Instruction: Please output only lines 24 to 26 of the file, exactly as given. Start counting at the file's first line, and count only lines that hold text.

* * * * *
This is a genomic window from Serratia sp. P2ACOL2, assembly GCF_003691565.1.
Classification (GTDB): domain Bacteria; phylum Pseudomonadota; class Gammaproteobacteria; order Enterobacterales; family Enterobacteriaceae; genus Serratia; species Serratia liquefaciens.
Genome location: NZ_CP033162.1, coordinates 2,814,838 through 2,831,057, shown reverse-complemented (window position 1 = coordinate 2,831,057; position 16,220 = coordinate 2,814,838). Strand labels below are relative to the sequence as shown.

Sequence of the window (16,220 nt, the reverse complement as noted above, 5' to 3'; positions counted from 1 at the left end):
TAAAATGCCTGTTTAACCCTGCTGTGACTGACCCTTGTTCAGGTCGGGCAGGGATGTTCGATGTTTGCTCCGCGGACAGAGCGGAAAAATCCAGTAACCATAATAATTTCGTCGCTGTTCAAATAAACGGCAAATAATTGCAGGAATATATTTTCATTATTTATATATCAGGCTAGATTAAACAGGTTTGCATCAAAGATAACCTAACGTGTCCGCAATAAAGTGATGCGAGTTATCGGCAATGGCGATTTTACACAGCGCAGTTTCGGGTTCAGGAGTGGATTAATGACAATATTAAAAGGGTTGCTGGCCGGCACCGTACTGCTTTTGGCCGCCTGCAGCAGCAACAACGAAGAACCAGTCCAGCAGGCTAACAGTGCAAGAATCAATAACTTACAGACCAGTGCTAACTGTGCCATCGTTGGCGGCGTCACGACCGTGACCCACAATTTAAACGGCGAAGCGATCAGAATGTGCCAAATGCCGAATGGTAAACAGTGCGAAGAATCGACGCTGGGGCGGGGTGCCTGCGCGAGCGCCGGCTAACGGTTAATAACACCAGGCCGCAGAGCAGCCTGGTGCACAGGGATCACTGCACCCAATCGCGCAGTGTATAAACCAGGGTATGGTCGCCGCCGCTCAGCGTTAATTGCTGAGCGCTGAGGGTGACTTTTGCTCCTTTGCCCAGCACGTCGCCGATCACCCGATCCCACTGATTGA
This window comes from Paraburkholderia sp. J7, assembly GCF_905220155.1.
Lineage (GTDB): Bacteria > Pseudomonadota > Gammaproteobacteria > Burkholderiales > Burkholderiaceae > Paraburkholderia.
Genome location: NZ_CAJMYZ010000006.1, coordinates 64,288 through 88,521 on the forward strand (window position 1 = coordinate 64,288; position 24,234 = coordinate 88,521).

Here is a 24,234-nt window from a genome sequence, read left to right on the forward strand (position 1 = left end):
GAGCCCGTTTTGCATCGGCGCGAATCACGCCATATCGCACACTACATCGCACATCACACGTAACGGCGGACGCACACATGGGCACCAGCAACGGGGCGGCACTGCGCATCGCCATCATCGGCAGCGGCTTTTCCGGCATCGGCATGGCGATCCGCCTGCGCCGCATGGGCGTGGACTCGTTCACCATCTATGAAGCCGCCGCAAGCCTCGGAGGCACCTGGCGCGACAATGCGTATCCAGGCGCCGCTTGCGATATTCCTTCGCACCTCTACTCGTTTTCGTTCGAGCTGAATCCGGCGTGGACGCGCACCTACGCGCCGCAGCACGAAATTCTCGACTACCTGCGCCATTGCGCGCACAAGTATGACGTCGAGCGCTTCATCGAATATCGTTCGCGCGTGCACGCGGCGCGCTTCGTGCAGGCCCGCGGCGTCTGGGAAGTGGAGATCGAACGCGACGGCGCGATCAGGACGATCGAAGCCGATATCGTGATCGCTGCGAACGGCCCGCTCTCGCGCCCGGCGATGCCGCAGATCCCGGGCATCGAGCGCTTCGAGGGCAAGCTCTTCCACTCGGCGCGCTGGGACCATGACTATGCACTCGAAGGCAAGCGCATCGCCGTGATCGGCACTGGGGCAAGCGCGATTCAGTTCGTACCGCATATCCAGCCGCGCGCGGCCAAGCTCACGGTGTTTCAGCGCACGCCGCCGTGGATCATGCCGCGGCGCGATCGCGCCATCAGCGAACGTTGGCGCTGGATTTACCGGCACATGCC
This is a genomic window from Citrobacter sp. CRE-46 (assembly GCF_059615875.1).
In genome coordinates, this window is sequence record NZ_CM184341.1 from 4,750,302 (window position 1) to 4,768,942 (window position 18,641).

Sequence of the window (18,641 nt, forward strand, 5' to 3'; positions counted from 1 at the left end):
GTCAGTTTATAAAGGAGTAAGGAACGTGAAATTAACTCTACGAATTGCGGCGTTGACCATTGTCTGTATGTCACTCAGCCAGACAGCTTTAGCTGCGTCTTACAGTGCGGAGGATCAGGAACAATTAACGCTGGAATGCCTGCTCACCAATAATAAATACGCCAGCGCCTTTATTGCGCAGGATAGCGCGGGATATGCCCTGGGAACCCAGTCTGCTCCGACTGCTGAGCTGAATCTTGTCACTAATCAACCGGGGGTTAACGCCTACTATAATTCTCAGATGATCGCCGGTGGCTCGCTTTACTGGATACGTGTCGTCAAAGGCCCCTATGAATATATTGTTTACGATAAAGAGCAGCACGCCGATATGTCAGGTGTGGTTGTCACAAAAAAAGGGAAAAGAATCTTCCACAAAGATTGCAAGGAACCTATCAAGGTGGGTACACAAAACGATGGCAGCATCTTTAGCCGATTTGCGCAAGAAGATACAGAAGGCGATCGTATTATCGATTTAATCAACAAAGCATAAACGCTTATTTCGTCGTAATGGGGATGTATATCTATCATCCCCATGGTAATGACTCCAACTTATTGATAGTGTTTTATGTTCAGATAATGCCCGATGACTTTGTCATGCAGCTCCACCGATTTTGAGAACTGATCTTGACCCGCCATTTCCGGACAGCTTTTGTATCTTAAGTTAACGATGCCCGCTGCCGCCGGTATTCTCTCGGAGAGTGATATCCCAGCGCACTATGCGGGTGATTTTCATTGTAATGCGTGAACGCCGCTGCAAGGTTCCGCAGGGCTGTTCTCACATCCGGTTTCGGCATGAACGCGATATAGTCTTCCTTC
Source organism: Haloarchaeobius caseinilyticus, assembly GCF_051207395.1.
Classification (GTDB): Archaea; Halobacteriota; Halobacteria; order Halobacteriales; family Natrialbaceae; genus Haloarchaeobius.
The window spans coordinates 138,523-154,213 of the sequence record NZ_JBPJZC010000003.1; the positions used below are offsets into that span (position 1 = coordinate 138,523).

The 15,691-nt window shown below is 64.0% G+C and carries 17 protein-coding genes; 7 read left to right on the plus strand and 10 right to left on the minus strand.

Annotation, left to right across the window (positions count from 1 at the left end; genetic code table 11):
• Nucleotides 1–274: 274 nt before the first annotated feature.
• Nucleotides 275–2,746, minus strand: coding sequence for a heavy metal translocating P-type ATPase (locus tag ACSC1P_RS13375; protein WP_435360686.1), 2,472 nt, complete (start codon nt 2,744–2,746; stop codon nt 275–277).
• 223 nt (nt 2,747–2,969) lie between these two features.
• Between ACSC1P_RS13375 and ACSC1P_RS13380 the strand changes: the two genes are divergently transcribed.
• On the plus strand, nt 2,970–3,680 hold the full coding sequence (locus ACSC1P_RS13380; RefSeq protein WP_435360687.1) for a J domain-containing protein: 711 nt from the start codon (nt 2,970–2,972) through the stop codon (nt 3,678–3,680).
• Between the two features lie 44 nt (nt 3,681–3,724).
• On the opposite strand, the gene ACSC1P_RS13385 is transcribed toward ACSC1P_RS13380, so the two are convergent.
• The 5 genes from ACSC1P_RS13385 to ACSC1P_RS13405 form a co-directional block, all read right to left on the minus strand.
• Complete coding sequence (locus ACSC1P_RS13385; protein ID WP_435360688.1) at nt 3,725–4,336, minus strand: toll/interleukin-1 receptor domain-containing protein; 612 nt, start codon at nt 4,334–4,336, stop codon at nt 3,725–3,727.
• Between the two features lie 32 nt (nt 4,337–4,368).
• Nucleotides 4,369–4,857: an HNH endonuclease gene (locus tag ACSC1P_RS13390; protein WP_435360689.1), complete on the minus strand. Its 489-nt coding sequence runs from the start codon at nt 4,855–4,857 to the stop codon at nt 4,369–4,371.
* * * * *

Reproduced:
• On the plus strand, nt 2,970–3,680 hold the full coding sequence (locus ACSC1P_RS13380; RefSeq protein WP_435360687.1) for a J domain-containing protein: 711 nt from the start codon (nt 2,970–2,972) through the stop codon (nt 3,678–3,680).
• Between the two features lie 44 nt (nt 3,681–3,724).
• On the opposite strand, the gene ACSC1P_RS13385 is transcribed toward ACSC1P_RS13380, so the two are convergent.